1

I don't know what the problem is. Here is the code:

\documentclass{article}
\usepackage{amsmath,amssymb}
\begin{document}
Some text.
\begin{align}
\label{li2}
\text{Let $s \in S$ and $C \in \mathbb{R}$. Let's show $Cs \in S$:} \nonumber \\
\sum_{k=0}^n{a_k D^k(Cs)} &= \sum_{k=0}^n{Ca_k D^ks} \tag{by linearity of $D^k$} \nonumber \\
&= C\sum_{k=0}^n{a_k D^ks} = 0 
\end{align}
\end{document}

enter image description here

2
  • Welcome to TeX.SX! Could you please add the documentclass and required packages, so that it is compilable?
    – TeXnician
    Apr 17, 2018 at 4:25
  • the output seems to directly match your input, your first line is in the first cell of the first row so the alignment point for the = on the next row is at the end of that text, where did you expect the alignment to be? Apr 17, 2018 at 7:00

2 Answers 2

4

There is no reason for making the text part of the alignment. Also, the textual explanation has no relation with the equation number that should refer to both lines.

\documentclass{article}
\usepackage{amsmath,amssymb}
\usepackage{lipsum}% just for the example

\begin{document}

\lipsum[3]

Let $s \in S$ and $C \in \mathbb{R}$. Let's show $Cs \in S$:
\begin{equation}\label{li2}
\begin{aligned}
\sum_{k=0}^n{a_k D^k(Cs)} &= \sum_{k=0}^n{Ca_k D^ks}
  &&\text{(by linearity of $D^k$)} \\
&= C\sum_{k=0}^n{a_k D^ks} = 0 
\end{aligned}
\end{equation}
\lipsum[4]

\end{document}

enter image description here

If you use \begin{aligned}[b], the equation number will be aligned with the bottom line.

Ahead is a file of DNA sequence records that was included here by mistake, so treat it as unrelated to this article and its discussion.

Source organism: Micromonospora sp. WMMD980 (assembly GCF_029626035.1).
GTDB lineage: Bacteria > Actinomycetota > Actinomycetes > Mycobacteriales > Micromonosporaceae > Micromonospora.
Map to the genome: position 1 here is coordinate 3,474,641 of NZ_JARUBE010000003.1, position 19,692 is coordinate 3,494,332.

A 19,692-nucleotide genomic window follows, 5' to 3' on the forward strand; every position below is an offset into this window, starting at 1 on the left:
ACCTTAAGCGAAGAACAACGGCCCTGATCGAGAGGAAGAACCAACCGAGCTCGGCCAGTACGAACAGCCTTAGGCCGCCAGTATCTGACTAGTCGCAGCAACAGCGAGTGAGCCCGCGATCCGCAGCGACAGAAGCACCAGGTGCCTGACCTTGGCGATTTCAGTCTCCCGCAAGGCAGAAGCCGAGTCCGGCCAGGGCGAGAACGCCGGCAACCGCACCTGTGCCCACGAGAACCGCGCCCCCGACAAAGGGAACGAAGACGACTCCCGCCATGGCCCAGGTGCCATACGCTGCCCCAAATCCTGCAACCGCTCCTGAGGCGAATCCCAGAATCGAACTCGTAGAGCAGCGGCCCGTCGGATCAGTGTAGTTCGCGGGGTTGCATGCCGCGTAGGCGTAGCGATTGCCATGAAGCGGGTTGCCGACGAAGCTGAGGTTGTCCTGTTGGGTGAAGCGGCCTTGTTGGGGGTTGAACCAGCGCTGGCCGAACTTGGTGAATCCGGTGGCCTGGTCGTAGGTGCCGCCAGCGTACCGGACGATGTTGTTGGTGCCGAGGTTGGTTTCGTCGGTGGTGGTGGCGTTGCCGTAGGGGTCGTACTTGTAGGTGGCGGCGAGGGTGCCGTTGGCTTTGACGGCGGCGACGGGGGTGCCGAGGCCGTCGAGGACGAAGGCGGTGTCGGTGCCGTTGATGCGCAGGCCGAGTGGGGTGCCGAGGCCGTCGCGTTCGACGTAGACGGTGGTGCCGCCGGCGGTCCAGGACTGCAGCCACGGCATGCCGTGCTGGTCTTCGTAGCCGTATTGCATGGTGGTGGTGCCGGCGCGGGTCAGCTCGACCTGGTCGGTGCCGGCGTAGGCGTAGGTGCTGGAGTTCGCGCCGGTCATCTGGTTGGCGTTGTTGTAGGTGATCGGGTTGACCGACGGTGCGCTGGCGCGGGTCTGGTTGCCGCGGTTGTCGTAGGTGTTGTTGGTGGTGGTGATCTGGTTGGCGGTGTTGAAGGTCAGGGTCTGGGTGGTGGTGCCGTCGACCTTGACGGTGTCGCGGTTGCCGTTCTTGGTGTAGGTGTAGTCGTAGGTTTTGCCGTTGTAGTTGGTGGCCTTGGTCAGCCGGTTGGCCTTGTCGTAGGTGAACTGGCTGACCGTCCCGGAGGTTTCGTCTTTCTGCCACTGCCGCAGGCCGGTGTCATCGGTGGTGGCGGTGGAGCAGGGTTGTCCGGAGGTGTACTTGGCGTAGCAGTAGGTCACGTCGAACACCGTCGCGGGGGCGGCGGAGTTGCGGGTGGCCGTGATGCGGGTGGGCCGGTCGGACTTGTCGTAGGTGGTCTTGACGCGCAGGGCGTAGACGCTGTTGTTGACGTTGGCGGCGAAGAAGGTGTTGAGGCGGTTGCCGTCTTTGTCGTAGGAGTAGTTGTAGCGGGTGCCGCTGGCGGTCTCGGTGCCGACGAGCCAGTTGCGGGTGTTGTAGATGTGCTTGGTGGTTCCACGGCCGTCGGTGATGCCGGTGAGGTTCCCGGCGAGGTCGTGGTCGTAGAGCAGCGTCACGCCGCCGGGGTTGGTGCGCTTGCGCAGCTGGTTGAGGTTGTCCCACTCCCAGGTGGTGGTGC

enter image description here

1
  • Thank you for your response, but the problem is that there was a short sentence right before the text, and the succession of the two sentence seperate by a new line is wierd-looking, because both of them are hanging indented, and give the impression that they are together. The second line goes with the equation and not with the text.
    – Jean-Paul
    Apr 18, 2018 at 11:29
2

Welcome to TeX.SE! There were some issues. I don't think it is a good idea to make the first line part of the equation. Then align aligns stuff at some anchor(s), represented by & symbols. Having said this, I am wondering if this closer to what you want.

\documentclass{article}
\usepackage{amsmath,amssymb}
\begin{document}
Let $s \in S$ and $C \in \mathbb{R}$. Let's show $Cs \in S$:
\begin{align}
\sum_{k=0}^n{a_k D^k(Cs)} &= \sum_{k=0}^n{Ca_k D^ks} \tag{by linearity of $D^k$} \nonumber \\
&= C\sum_{k=0}^n{a_k D^ks} = 0 
\label{li2} %<- there is no point having label and \nonumber in the same line
\end{align}
\end{document}

enter image description here

3
  • The problem was that the "Let s \in S..." part had not to be part of the preceding text. I've just solved it using \intertext, but the vertical-spacing isn't ideal. Moreover, I'm wondering if the \tag trick is really a good one or wether there is a more proper way to do it.
    – Jean-Paul
    Apr 17, 2018 at 4:02
  • 2
    @Jean-Paul - What's wrong with \tag? Its purpose is to place material that doesn't fall into the equation number category. For sure, it's not some kind of shady "trick".
    – Mico
    Apr 17, 2018 at 5:10
  • 2
    @Jean-Paul Why should the text Let $s\in S$... be part of the alignment? It is text and should be treated as such.
    – egreg
    Apr 17, 2018 at 8:29

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